Hello and welcome to my Sunday Recommendation. Thanks for joining me. Every week I read great wildlife and nature books, stumble upon engrossing websites and hear wonderful new music. This is my chance to bring you carefully curated recommendations of all the best I’ve experienced – every Sunday. If it’s folk, or independent, or about wildlife, nature or Orkney, I may love it, and so may you.
The Instant – Amy Liptrot
Musicians know all about ‘the difficult second album’. As I pick up a copy of The Instant by Amy Liptrot I wonder if the same thing happens to novelists, or, to be more accurate, memoirists. A first book includes all those thoughts, feelings and insights you have collected over decades and forms them into sedimentary rock. What becomes of the more recent experiences and their ability to resonate with an audience. Can they be as permanent or are they only half-formed? Will The Instant be as substantial as Liptrot’s debut, The Outrun?
I take my copy of The Instant on a visit to my parents, to read in the evenings. I don’t have a chance. My mum decides to start reading it while I am out, and nods about how good it is, as she goes back to devouring it, when I return. She loved The Outrun, too. I buy more copies, one for my friend and neighbour, one for The Puffin Whisperer and another one for me.
Finally, at home, I settle down in my favourite bedroom snuggler with a cup of (instant) coffee and begin reading. Three hours pass before I realise my coffee is cold.
It’s immediately apparent that The Instant is a masterclass in inventive, challenging, experimental writing. Paragraphs collide like Atlantic wave upon rock, and crash with a boom as they hit the air in a sea cave. Liptrot has deliberately chosen the contrasting colours of longing and heartache, scientific fact and the natural world, and the impersonal anonymity of strange-city living, and clashed them in a dizzying pattern of meaningful, well-designed ways. The weaving of The Instant is less writing, more fabric design. The setting of The Instant, while not in the immediate present, is still so contemporary that it’s a social commentary and a philosophical essay on the nature of relationships in our modern connected world. She is particularly strong at noticing, and marking out the commonplace and everyday so we see ourselves afresh, as if glimpsed in a mirror, saying, “So that’s who we are.”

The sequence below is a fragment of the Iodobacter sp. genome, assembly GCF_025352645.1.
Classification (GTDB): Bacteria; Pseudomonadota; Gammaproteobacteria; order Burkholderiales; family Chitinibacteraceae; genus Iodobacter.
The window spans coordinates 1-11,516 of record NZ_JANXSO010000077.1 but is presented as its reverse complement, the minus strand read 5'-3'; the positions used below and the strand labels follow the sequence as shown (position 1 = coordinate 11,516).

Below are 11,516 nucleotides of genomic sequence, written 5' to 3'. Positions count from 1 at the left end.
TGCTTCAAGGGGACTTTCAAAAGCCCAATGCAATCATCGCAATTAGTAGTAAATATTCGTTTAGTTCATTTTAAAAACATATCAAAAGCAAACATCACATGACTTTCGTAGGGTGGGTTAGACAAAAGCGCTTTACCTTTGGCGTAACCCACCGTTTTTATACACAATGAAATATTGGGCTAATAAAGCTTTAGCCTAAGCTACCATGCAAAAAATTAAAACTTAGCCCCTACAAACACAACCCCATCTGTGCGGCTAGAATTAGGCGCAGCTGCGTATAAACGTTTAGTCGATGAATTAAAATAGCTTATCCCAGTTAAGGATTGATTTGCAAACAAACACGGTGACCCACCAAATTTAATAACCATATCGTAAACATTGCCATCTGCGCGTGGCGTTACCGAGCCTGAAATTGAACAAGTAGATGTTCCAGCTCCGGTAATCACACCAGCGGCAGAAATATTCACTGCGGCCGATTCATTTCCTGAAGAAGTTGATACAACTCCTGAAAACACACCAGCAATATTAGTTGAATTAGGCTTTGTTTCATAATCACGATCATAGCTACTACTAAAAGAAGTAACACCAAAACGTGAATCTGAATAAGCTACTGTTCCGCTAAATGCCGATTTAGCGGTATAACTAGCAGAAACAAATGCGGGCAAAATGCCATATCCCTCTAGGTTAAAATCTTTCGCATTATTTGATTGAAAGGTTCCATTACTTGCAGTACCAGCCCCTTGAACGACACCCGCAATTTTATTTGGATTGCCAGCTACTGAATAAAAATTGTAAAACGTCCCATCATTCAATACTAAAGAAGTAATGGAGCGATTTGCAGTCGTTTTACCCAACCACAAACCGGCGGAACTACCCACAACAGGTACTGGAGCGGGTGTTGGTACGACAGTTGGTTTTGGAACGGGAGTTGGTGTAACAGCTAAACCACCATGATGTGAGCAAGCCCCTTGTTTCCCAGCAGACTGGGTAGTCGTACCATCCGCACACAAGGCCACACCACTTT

The heartache she experiences in a year in Berlin is documented from the perspective of recovery, as she dissects, labels and categorises her emotional and intellectual reactions with the skill of a psychological vivisectionist. She retains the intense heat and emotional intensity of the experience, in her writing, despite the detached reasoning, cold contemplation and eventual understanding which follow it.
The setting of The Instant is so ‘in the now’ that in ten years time, it could seem outdated and even unfashionable. In twenty-five years it could be seen as a seminal work which captures future nostalgia for this time perfectly for an entire generation. In fifty years it could be taught in universities as a perfectly executed exercise in experimental writing and explored in PhD theses for its comments on some of the great universal themes of love, loss and obsession.
The Instant is a profoundly romantic book of yearning, adventure and discovery. If you want to feel attachment to the moon or submission to the sea, then this book is for you. I loved it and so did my mum.
That’s it for this week. I’ll be back with more recommendations of things you might adore next Sunday. In the meantime, I wish you a great week. Keep safe, everyone.